Fed, other regulators approve changes to ‘Volcker rule’ to ease bank restrictions

Published: Oct 8, 2019 5:44 p.m. ET

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Brainard dissents, saying changes weaken ‘core protections’ put in place after financial crisis

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The Federal Reserve Building in Washington.

WASHINGTON — The Federal Reserve and four other regulatory agencies announced final approval Tuesday to changes in the “Volcker rule” passed after the 2008 financial meltdown to crack down on trading excesses that contributed to the crisis.

The changes were supported by the banking industry, which felt that the original rule seeking to prevent banks from speculative trading with government-insured deposits was too restrictive. But they were opposed by Wall Street watchdog groups and the rule’s namesake, former Fed Chairman Paul Volcker.

Fed board member Lael Brainard issued a rare dissent to the final rule. She said “it weakens the core protections against speculative trading within the banking federal safety net.”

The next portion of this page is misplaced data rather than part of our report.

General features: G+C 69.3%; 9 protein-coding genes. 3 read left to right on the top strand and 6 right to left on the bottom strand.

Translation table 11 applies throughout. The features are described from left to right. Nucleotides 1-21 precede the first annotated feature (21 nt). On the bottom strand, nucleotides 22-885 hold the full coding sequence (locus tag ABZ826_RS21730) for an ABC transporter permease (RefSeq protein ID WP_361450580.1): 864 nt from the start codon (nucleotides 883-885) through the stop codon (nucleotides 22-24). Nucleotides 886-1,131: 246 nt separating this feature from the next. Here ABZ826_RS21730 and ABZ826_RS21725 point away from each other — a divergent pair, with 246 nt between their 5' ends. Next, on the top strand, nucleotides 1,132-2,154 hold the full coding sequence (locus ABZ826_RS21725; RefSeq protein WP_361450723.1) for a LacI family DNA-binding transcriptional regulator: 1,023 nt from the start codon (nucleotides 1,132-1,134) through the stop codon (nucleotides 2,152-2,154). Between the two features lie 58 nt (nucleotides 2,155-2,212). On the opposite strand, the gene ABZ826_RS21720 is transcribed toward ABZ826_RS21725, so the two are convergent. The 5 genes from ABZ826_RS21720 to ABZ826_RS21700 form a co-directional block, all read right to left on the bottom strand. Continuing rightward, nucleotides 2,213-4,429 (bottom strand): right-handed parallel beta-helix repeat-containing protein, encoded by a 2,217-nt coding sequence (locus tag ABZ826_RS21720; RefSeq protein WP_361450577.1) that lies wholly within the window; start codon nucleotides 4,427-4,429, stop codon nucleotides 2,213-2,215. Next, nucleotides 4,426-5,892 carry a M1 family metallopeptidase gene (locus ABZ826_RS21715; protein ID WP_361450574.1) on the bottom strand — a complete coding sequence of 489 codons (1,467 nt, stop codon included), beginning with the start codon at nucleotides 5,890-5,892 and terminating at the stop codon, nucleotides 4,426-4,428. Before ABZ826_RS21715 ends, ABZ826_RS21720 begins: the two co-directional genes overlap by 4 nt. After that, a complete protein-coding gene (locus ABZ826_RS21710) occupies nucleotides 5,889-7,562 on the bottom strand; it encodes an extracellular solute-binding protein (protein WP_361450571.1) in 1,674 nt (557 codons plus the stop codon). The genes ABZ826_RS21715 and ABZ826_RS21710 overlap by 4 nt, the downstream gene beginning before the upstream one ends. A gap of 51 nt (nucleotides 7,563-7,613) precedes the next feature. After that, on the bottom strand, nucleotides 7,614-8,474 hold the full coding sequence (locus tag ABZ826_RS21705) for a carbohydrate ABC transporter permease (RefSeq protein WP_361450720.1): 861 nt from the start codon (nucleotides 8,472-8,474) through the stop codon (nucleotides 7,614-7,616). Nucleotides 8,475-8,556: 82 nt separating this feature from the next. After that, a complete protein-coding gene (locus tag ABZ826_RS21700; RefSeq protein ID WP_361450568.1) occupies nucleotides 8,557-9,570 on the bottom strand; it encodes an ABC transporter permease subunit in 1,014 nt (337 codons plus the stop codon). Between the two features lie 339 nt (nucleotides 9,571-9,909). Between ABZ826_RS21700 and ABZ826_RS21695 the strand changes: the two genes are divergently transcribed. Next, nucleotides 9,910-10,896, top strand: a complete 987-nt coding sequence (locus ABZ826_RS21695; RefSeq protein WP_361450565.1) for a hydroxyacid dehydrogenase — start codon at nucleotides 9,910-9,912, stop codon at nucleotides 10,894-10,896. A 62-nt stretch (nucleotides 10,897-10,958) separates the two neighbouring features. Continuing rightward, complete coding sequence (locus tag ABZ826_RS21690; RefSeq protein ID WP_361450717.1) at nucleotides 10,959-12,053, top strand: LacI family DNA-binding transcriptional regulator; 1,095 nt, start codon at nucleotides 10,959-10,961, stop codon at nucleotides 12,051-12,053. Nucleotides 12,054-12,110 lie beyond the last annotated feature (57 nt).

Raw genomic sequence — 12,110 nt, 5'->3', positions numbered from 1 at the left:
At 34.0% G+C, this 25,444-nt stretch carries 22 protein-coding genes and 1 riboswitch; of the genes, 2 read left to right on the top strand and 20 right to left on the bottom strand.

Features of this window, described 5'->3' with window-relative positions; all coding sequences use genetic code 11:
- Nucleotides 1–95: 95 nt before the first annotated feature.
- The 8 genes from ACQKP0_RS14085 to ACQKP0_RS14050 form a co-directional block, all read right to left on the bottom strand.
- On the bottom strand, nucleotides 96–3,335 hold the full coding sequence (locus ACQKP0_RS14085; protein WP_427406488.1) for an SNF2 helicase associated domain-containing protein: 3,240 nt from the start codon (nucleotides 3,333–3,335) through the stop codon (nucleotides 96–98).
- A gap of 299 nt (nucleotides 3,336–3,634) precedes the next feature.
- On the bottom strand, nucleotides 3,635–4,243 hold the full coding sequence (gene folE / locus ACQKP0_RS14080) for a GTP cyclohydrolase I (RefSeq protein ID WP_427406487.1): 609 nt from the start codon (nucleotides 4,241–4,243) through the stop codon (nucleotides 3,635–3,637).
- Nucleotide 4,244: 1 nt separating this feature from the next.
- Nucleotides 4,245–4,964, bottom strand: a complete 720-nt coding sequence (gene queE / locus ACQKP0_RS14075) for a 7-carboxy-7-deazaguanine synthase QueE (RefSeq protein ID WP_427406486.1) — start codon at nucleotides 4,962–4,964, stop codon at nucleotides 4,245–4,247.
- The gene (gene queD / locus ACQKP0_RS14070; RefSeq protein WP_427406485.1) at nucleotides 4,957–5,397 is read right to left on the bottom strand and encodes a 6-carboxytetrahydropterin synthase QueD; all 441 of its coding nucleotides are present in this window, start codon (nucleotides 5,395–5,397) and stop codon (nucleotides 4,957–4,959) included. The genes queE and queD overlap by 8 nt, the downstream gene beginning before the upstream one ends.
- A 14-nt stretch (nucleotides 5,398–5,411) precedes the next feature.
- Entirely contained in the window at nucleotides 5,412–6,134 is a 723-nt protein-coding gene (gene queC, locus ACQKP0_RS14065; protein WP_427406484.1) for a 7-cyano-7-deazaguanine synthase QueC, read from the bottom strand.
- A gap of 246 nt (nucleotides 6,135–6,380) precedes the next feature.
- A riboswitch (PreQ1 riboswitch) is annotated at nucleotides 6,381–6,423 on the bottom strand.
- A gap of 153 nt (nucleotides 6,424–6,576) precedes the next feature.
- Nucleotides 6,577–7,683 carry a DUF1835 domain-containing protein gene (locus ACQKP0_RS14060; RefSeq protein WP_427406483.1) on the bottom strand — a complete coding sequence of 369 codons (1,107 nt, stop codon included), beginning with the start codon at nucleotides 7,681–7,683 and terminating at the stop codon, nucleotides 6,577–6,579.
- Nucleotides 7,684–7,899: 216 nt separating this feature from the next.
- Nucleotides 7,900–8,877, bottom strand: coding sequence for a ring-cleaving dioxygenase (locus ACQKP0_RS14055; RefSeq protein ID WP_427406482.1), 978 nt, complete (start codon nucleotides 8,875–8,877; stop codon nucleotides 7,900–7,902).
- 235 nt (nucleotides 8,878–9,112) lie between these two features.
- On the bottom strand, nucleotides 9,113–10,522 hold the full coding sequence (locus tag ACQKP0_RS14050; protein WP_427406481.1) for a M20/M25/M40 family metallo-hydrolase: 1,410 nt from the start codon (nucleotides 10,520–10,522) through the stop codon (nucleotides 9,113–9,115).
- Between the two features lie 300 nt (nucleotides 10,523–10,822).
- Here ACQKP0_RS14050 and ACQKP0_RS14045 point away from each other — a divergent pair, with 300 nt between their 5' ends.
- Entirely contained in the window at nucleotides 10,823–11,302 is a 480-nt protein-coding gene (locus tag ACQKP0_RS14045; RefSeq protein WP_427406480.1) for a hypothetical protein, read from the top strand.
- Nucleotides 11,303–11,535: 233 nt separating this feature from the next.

The five agencies said the new rule would take effect on Jan. 1 with banks given a year to comply.

The liberalized rule would continue to prohibit banks from engaging in proprietary trading or investing in or sponsoring hedge funds or private equity funds. It also provides greater clarity for activities that will still be allowed under the law.

In her dissent, Brainard said that she was concerned that the new rule will significantly reduce the scope of investment activity that would be prohibited and would rely too much on the banks to self-police their own conduct.

President Donald Trump has been a vocal critic of the Dodd-Frank Act, the law passed after the financial crisis to reorganize the banking system and that includes the Volcker rule. He has said it was too restrictive on banking activities and has made loosening the regulations imposed on banks a big part of his deregulation effort since taking office.

In a letter to Fed Chairman Jerome Powell in August, Volcker, 92, said that the proposed rule went far beyond simplification.

“The new rule amplifies risk in the financial system, increases moral hazard and erodes protections against conflicts of interest that were so glaringly on display during the last crisis,” Volcker wrote.

In addition to the Federal Reserve, the other agencies announcing adoption of the new rule on Tuesday were the Federal Deposit Insurance Corp., the Commodity Futures Trading Commission, the Office of the Comptroller of the Currency and the Securities and Exchange Commission.

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